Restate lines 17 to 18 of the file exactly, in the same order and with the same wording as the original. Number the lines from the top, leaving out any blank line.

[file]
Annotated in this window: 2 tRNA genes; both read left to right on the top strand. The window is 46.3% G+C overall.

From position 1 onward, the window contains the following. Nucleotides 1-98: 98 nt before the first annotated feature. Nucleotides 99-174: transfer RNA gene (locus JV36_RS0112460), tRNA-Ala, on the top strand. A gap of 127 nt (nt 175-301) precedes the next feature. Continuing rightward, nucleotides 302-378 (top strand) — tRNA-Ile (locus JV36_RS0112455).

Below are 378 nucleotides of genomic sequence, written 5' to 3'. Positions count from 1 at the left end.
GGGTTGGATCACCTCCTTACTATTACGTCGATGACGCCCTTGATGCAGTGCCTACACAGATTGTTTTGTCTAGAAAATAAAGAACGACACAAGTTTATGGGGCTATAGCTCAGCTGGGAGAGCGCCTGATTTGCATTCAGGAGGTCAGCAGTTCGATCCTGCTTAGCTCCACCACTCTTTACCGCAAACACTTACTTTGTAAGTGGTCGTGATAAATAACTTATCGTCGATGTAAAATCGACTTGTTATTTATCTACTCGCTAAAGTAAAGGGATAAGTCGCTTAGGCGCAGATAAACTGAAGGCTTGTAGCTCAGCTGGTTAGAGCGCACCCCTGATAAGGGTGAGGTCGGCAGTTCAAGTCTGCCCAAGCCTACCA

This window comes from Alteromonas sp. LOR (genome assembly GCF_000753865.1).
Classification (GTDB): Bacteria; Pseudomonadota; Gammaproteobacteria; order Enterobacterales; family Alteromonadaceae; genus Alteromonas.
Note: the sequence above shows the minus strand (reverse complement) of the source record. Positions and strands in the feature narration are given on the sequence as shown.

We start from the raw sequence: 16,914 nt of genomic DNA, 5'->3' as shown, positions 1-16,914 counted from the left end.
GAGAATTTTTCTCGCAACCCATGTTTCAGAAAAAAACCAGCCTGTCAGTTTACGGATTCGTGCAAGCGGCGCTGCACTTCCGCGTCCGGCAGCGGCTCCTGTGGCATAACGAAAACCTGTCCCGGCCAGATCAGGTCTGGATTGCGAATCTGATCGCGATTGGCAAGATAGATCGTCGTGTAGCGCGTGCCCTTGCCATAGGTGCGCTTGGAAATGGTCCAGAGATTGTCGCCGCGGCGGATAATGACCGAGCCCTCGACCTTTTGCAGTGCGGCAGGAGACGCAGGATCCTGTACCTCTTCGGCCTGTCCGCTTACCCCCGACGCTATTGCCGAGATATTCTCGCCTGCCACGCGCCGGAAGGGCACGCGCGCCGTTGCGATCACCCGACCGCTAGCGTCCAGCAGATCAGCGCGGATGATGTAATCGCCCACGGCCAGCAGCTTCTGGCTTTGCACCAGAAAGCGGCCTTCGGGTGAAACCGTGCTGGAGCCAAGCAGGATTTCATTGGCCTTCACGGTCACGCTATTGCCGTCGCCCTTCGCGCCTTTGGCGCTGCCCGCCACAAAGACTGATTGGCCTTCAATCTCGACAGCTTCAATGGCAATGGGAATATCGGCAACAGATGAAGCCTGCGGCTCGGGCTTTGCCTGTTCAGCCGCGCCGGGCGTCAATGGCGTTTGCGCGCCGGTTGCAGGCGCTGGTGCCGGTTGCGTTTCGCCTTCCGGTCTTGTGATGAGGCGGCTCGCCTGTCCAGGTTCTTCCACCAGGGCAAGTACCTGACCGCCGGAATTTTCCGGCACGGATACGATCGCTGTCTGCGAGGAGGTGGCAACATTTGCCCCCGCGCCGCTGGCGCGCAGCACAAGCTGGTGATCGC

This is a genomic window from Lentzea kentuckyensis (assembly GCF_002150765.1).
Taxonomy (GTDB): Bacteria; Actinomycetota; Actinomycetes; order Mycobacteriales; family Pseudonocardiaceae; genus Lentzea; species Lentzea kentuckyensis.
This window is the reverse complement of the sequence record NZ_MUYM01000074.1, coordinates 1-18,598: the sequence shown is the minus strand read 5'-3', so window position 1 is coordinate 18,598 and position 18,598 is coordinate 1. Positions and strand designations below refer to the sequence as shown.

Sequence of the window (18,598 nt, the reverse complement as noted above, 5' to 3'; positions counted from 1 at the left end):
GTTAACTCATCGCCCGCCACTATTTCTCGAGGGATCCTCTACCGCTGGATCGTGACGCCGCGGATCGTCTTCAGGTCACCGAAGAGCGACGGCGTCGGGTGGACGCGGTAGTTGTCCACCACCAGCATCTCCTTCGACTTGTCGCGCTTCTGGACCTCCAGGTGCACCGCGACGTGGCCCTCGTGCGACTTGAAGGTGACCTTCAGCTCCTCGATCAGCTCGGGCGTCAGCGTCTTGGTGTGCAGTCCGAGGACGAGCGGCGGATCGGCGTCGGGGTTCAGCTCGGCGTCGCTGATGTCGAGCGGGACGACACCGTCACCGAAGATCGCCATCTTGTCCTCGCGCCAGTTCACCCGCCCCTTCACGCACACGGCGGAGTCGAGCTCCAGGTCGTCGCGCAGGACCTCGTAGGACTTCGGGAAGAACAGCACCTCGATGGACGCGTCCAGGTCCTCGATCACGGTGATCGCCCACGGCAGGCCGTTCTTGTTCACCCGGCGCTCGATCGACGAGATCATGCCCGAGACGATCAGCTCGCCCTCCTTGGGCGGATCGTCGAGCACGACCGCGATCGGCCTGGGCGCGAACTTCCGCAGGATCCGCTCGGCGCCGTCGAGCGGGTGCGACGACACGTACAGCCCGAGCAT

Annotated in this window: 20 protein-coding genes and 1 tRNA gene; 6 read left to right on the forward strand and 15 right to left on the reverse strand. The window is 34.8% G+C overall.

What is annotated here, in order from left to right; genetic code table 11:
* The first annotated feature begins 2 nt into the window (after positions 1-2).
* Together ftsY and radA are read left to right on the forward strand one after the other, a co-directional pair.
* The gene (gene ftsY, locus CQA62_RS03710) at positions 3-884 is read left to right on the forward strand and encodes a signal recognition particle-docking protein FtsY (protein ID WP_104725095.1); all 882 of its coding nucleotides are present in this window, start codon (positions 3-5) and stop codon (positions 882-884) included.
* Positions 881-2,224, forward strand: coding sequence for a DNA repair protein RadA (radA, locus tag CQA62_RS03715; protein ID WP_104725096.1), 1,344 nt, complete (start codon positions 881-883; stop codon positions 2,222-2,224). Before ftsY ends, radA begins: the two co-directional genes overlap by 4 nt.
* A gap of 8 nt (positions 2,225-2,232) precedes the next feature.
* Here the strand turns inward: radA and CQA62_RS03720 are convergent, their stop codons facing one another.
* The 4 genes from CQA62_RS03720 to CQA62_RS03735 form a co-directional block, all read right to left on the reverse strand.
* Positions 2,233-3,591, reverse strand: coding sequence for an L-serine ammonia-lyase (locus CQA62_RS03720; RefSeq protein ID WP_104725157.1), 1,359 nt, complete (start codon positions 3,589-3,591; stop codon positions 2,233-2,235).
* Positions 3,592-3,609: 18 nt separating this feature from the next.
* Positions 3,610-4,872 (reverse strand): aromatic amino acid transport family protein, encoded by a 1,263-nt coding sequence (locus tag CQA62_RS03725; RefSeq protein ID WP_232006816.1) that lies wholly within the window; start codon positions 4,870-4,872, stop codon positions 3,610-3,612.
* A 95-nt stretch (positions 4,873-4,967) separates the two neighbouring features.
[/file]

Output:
* The first annotated feature begins 2 nt into the window (after positions 1-2).
* Together ftsY and radA are read left to right on the forward strand one after the other, a co-directional pair.